JavaScript Data Grid with Laravel 5 Usage Guide

PHP is probably one of the most popular programming languages. Especially if we talk about the web development. Following the intention to complexity reduction, dozens of PHP frameworks have been created. One of the most popular among them is Laravel. You can check this framework popularity survey made by sitepoint to make sure that Laravel at least deserves your attention.

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js data grid

Spoiler! That’s how dhtmlxGrid will look like in the version 5.0 ;)

This article’s aim is to describe the basics of Laravel usage. This framework was created for the development of web applications following the model–view–controller (MVC) architectural pattern. One of the core features of Laravel is a modular packaging system that allows adding new components to your project. Since we’re not interesting in the creation of a simple “Hello, World!” application, we’ll use this feature to create something that looks like an actual web app. We’ll use our dhtmlxGrid component for our task. It’s a JavaScript grid library that you can use for creating Ajax-enabled tables with rich in-cell editing, built-in filtering, searching, and grouping capabilities.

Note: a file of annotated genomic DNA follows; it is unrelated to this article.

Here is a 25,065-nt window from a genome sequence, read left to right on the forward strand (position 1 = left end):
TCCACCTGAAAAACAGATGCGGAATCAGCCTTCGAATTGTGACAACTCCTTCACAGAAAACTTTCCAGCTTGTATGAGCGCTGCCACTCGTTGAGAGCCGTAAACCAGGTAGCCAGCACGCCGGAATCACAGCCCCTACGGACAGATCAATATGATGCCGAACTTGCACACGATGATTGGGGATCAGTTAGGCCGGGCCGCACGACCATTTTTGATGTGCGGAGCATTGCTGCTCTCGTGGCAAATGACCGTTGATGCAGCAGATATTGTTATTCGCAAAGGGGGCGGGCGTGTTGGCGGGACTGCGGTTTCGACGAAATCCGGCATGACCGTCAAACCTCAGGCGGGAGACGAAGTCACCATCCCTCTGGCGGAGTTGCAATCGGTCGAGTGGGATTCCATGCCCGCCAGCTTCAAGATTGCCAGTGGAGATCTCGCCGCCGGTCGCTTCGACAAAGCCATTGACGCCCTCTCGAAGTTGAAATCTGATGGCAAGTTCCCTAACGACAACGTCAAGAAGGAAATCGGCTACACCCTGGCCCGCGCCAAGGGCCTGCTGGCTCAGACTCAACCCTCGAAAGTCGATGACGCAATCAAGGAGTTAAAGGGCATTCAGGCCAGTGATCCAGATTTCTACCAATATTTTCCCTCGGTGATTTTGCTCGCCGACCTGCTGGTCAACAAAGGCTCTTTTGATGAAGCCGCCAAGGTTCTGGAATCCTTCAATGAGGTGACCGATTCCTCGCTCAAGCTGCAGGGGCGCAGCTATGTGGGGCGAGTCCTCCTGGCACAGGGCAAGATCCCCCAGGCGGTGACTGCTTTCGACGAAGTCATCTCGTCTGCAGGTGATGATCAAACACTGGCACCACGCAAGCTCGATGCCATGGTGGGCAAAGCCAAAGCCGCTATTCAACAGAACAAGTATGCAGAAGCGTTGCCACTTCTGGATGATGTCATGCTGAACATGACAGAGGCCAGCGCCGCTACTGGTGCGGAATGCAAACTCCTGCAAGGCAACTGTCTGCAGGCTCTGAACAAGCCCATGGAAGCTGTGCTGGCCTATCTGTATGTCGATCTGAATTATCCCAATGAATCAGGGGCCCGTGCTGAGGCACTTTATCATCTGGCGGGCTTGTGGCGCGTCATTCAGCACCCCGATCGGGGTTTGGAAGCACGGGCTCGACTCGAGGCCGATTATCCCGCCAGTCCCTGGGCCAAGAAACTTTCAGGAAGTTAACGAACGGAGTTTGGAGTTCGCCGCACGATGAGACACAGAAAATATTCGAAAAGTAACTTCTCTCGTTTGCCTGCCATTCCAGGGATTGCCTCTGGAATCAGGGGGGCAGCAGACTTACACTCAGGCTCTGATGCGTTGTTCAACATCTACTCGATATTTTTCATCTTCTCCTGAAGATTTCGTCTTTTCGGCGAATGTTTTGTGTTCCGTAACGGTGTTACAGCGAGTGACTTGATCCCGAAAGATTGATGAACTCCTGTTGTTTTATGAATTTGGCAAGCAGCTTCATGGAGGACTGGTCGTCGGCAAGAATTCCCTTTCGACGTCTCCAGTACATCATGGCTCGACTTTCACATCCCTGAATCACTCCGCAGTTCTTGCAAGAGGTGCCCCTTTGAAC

dhtmlxGrid doesn’t require a big amount of code for using it, and one article will be enough to create a working example.

Step 1. Using Composer to Install Laravel

Composer is a package manager for PHP that we can use to create a new Laravel project and install the required dhtmlxGrid files. If you use a Linux distribution, Composer is possibly available through a repository, and you can install it using your package manager like you install any other package. Otherwise, you can follow this installation guide.

There’s a well-written guide that describes in detail how you can install Laravel, create and configure a new project. We’ll use previously installed Composer.

Run in your terminal:

composer create-project  laravel/laravel --prefer-dist dhtmlxGrid

This command will create a new Laravel project in a directory named dhtmlxGrid. If you want, you can check if everything works well. Open the newly created directory and run the server:

cd dhtmlxGrid
php artisan serve

Now you can open http://localhost:8000/ in your browser. Here’s what you should get:

laravel 5 with grid

Everything works which means that we can return to our application. Now we need to install dhtmlxConnector which enables access to external data sources. We need it for saving and loading the data. The best thing about using Laravel is the possibility to add this component to a project via composer using a single command.